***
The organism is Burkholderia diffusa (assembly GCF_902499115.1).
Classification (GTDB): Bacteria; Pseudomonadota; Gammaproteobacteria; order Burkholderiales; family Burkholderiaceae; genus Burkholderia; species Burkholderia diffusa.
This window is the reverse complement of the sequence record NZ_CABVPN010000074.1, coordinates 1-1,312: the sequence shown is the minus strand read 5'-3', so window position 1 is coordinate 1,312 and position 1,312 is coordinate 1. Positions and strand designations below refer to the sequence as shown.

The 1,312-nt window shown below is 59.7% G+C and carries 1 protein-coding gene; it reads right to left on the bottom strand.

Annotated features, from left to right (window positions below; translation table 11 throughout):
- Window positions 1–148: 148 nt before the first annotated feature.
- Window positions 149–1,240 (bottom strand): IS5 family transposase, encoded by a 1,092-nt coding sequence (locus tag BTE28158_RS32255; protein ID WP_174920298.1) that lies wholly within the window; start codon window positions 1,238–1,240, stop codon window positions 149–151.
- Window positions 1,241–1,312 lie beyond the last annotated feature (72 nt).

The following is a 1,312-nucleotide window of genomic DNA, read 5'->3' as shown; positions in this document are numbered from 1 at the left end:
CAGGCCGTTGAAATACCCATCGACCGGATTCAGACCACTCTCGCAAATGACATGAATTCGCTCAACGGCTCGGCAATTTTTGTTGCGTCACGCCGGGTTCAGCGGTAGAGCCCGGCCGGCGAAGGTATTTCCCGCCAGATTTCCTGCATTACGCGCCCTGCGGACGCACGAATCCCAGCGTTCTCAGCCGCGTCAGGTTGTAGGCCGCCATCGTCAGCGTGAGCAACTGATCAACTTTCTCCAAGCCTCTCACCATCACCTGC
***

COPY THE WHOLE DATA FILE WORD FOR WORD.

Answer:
The organism is Burkholderia diffusa (assembly GCF_902499115.1).
Classification (GTDB): Bacteria; Pseudomonadota; Gammaproteobacteria; order Burkholderiales; family Burkholderiaceae; genus Burkholderia; species Burkholderia diffusa.
This window is the reverse complement of the sequence record NZ_CABVPN010000074.1, coordinates 1-1,312: the sequence shown is the minus strand read 5'-3', so window position 1 is coordinate 1,312 and position 1,312 is coordinate 1. Positions and strand designations below refer to the sequence as shown.

The 1,312-nt window shown below is 59.7% G+C and carries 1 protein-coding gene; it reads right to left on the bottom strand.

Annotated features, from left to right (window positions below; translation table 11 throughout):
- Window positions 1–148: 148 nt before the first annotated feature.
- Window positions 149–1,240 (bottom strand): IS5 family transposase, encoded by a 1,092-nt coding sequence (locus tag BTE28158_RS32255; protein ID WP_174920298.1) that lies wholly within the window; start codon window positions 1,238–1,240, stop codon window positions 149–151.
- Window positions 1,241–1,312 lie beyond the last annotated feature (72 nt).

The following is a 1,312-nucleotide window of genomic DNA, read 5'->3' as shown; positions in this document are numbered from 1 at the left end:
CAGGCCGTTGAAATACCCATCGACCGGATTCAGACCACTCTCGCAAATGACATGAATTCGCTCAACGGCTCGGCAATTTTTGTTGCGTCACGCCGGGTTCAGCGGTAGAGCCCGGCCGGCGAAGGTATTTCCCGCCAGATTTCCTGCATTACGCGCCCTGCGGACGCACGAATCCCAGCGTTCTCAGCCGCGTCAGGTTGTAGGCCGCCATCGTCAGCGTGAGCAACTGATCAACTTTCTCCAAGCCTCTCACCATCACCTGC